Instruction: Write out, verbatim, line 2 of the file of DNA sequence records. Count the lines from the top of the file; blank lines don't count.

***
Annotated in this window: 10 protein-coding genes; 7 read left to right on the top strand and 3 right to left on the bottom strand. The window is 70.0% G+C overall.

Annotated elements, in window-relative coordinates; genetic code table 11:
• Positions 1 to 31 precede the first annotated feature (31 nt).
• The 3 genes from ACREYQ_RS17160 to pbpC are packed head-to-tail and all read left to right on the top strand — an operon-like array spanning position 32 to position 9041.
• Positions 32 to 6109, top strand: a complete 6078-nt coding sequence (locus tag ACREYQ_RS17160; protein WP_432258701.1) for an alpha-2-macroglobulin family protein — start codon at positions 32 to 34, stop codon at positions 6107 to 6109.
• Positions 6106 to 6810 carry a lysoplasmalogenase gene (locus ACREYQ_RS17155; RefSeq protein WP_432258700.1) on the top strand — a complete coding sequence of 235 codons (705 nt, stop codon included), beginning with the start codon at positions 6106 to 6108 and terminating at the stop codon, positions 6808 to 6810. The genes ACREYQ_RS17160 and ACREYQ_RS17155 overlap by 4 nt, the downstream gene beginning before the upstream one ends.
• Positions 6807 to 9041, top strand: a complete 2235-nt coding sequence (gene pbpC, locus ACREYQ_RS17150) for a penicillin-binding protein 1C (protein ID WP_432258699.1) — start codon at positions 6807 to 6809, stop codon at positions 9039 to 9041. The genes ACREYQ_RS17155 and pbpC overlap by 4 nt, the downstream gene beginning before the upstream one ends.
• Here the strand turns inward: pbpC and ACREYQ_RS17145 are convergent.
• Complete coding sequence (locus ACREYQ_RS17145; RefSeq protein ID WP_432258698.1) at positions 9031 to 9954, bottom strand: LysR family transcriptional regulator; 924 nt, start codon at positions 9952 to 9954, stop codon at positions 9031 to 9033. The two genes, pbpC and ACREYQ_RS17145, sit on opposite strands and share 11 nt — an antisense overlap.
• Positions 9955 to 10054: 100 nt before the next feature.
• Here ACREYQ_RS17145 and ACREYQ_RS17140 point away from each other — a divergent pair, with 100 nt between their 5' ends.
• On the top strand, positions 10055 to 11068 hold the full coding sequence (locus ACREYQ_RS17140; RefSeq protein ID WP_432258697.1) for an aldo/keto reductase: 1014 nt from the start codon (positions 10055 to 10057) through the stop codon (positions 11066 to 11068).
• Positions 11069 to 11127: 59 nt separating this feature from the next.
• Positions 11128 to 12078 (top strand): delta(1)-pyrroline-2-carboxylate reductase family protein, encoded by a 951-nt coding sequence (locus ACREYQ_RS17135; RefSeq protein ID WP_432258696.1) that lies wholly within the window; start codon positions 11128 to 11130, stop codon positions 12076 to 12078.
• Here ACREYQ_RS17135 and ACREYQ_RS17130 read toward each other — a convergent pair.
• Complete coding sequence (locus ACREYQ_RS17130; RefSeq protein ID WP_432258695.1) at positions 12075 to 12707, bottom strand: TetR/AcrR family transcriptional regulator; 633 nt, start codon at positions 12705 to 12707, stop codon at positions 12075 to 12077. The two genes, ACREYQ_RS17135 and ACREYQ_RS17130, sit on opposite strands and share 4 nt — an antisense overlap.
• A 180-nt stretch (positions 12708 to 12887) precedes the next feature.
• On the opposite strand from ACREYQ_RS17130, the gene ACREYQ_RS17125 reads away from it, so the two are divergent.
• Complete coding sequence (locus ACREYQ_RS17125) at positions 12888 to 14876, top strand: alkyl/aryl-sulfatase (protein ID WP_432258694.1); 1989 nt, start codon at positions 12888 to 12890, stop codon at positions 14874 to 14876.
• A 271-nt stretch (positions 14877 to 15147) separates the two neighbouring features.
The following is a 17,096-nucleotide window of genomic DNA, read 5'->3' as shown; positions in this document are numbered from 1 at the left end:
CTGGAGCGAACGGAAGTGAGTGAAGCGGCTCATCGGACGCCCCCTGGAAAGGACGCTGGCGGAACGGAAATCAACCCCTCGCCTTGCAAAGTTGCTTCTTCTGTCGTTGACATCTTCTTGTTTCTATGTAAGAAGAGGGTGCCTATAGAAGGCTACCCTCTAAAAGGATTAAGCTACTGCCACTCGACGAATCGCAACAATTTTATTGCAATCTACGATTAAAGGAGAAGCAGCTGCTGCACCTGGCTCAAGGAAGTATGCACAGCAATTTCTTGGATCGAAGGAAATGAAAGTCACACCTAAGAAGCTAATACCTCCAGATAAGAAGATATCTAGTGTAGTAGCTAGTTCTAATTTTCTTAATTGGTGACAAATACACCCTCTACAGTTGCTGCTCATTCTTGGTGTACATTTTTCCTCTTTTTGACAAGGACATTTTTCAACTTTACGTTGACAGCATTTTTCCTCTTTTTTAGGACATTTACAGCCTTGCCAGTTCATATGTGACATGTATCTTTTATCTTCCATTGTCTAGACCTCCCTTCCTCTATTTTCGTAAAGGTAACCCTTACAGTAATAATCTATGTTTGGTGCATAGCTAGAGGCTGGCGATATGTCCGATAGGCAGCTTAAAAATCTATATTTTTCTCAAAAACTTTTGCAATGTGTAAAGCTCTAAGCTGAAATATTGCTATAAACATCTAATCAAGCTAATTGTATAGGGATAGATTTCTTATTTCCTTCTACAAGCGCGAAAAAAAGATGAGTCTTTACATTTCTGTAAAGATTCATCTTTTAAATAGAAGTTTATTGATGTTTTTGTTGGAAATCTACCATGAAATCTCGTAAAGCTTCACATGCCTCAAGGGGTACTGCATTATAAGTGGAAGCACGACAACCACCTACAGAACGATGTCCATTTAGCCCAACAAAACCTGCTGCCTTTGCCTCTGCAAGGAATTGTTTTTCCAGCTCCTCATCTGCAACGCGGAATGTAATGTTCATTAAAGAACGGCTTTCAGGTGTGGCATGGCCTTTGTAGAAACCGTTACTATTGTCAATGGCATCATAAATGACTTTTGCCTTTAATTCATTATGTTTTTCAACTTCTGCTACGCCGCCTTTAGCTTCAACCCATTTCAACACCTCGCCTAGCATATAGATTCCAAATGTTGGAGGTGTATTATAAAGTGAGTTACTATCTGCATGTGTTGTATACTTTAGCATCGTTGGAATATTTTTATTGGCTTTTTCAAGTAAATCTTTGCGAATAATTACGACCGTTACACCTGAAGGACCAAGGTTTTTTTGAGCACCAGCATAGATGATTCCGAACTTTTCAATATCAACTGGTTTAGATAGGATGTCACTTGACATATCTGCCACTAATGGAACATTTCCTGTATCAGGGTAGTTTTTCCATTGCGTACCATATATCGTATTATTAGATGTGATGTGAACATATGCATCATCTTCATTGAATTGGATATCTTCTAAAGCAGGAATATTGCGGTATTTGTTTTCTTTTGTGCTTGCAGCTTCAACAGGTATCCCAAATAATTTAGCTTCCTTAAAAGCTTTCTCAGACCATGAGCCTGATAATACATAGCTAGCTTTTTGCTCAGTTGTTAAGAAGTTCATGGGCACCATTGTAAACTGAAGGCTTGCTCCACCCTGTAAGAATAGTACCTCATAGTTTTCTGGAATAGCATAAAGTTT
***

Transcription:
Annotated elements, in window-relative coordinates; genetic code table 11: